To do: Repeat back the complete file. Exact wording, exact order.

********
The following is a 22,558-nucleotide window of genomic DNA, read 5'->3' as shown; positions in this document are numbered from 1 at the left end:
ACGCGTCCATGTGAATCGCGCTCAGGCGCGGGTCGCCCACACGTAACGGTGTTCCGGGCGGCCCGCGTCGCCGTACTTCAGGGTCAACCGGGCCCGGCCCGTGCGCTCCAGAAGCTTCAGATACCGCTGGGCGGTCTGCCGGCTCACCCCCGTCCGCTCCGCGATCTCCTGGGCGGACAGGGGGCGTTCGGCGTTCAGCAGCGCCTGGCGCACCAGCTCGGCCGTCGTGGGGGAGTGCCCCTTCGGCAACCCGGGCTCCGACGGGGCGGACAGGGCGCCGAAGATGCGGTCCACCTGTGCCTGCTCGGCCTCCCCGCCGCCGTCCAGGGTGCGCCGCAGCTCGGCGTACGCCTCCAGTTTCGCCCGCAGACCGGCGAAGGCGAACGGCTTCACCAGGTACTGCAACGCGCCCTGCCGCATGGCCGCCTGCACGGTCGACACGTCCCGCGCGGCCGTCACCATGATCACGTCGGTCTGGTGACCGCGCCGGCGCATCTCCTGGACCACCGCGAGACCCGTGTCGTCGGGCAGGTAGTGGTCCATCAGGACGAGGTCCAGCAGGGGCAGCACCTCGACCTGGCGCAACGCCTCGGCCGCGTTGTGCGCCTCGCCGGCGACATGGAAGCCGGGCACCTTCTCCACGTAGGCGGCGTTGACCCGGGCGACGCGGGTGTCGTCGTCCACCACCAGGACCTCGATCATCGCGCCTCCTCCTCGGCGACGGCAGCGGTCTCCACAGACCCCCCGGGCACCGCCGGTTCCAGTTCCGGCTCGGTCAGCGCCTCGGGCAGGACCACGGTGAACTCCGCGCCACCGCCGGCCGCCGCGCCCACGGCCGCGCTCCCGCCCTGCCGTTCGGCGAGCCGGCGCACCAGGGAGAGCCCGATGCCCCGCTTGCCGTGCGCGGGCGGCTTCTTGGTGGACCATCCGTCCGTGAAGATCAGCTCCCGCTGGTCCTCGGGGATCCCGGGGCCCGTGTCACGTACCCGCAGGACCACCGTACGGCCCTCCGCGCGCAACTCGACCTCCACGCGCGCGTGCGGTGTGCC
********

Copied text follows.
The following is a 22,558-nucleotide window of genomic DNA, read 5'->3' as shown; positions in this document are numbered from 1 at the left end:
ACGCGTCCATGTGAATCGCGCTCAGGCGCGGGTCGCCCACACGTAACGGTGTTCCGGGCGGCCCGCGTCGCCGTACTTCAGGGTCAACCGGGCCCGGCCCGTGCGCTCCAGAAGCTTCAGATACCGCTGGGCGGTCTGCCGGCTCACCCCCGTCCGCTCCGCGATCTCCTGGGCGGACAGGGGGCGTTCGGCGTTCAGCAGCGCCTGGCGCACCAGCTCGGCCGTCGTGGGGGAGTGCCCCTTCGGCAACCCGGGCTCCGACGGGGCGGACAGGGCGCCGAAGATGCGGTCCACCTGTGCCTGCTCGGCCTCCCCGCCGCCGTCCAGGGTGCGCCGCAGCTCGGCGTACGCCTCCAGTTTCGCCCGCAGACCGGCGAAGGCGAACGGCTTCACCAGGTACTGCAACGCGCCCTGCCGCATGGCCGCCTGCACGGTCGACACGTCCCGCGCGGCCGTCACCATGATCACGTCGGTCTGGTGACCGCGCCGGCGCATCTCCTGGACCACCGCGAGACCCGTGTCGTCGGGCAGGTAGTGGTCCATCAGGACGAGGTCCAGCAGGGGCAGCACCTCGACCTGGCGCAACGCCTCGGCCGCGTTGTGCGCCTCGCCGGCGACATGGAAGCCGGGCACCTTCTCCACGTAGGCGGCGTTGACCCGGGCGACGCGGGTGTCGTCGTCCACCACCAGGACCTCGATCATCGCGCCTCCTCCTCGGCGACGGCAGCGGTCTCCACAGACCCCCCGGGCACCGCCGGTTCCAGTTCCGGCTCGGTCAGCGCCTCGGGCAGGACCACGGTGAACTCCGCGCCACCGCCGGCCGCCGCGCCCACGGCCGCGCTCCCGCCCTGCCGTTCGGCGAGCCGGCGCACCAGGGAGAGCCCGATGCCCCGCTTGCCGTGCGCGGGCGGCTTCTTGGTGGACCATCCGTCCGTGAAGATCAGCTCCCGCTGGTCCTCGGGGATCCCGGGGCCCGTGTCACGTACCCGCAGGACCACCGTACGGCCCTCCGCGCGCAACTCGACCTCCACGCGCGCGTGCGGTGTGCC